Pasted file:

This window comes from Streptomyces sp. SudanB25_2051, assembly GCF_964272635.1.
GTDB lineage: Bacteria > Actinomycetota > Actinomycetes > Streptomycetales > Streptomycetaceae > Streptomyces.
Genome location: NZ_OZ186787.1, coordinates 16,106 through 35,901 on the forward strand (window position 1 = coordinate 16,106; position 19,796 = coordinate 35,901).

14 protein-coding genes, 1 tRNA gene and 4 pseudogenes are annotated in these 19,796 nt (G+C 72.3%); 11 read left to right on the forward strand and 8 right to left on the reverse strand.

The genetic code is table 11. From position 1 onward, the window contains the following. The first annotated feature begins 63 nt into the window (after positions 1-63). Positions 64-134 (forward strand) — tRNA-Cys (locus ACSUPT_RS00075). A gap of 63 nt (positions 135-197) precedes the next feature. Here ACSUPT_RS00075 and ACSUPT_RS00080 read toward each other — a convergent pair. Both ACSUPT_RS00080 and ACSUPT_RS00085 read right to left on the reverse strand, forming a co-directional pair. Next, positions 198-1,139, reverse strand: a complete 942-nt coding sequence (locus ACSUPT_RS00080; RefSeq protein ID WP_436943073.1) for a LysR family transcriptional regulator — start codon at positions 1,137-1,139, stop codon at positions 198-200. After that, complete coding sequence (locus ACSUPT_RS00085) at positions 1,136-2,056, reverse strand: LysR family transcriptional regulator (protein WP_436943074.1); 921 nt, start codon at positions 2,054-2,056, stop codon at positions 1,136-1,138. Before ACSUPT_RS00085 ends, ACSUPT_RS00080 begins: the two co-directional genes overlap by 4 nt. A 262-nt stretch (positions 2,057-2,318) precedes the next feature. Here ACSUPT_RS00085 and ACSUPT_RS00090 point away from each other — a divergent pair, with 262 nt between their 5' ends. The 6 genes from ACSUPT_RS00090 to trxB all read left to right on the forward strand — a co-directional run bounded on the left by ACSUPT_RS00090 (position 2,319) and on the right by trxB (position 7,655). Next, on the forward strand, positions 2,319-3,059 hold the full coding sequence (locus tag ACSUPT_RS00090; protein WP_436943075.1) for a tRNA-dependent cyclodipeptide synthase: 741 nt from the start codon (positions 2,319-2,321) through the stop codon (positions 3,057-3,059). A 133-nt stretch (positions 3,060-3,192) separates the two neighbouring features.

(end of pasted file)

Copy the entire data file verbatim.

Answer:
This window comes from Streptomyces sp. SudanB25_2051, assembly GCF_964272635.1.
GTDB lineage: Bacteria > Actinomycetota > Actinomycetes > Streptomycetales > Streptomycetaceae > Streptomyces.
Genome location: NZ_OZ186787.1, coordinates 16,106 through 35,901 on the forward strand (window position 1 = coordinate 16,106; position 19,796 = coordinate 35,901).

14 protein-coding genes, 1 tRNA gene and 4 pseudogenes are annotated in these 19,796 nt (G+C 72.3%); 11 read left to right on the forward strand and 8 right to left on the reverse strand.

The genetic code is table 11. From position 1 onward, the window contains the following. The first annotated feature begins 63 nt into the window (after positions 1-63). Positions 64-134 (forward strand) — tRNA-Cys (locus ACSUPT_RS00075). A gap of 63 nt (positions 135-197) precedes the next feature. Here ACSUPT_RS00075 and ACSUPT_RS00080 read toward each other — a convergent pair. Both ACSUPT_RS00080 and ACSUPT_RS00085 read right to left on the reverse strand, forming a co-directional pair. Next, positions 198-1,139, reverse strand: a complete 942-nt coding sequence (locus ACSUPT_RS00080; RefSeq protein ID WP_436943073.1) for a LysR family transcriptional regulator — start codon at positions 1,137-1,139, stop codon at positions 198-200. After that, complete coding sequence (locus ACSUPT_RS00085) at positions 1,136-2,056, reverse strand: LysR family transcriptional regulator (protein WP_436943074.1); 921 nt, start codon at positions 2,054-2,056, stop codon at positions 1,136-1,138. Before ACSUPT_RS00085 ends, ACSUPT_RS00080 begins: the two co-directional genes overlap by 4 nt. A 262-nt stretch (positions 2,057-2,318) precedes the next feature. Here ACSUPT_RS00085 and ACSUPT_RS00090 point away from each other — a divergent pair, with 262 nt between their 5' ends. The 6 genes from ACSUPT_RS00090 to trxB all read left to right on the forward strand — a co-directional run bounded on the left by ACSUPT_RS00090 (position 2,319) and on the right by trxB (position 7,655). Next, on the forward strand, positions 2,319-3,059 hold the full coding sequence (locus tag ACSUPT_RS00090; protein WP_436943075.1) for a tRNA-dependent cyclodipeptide synthase: 741 nt from the start codon (positions 2,319-2,321) through the stop codon (positions 3,057-3,059). A 133-nt stretch (positions 3,060-3,192) separates the two neighbouring features.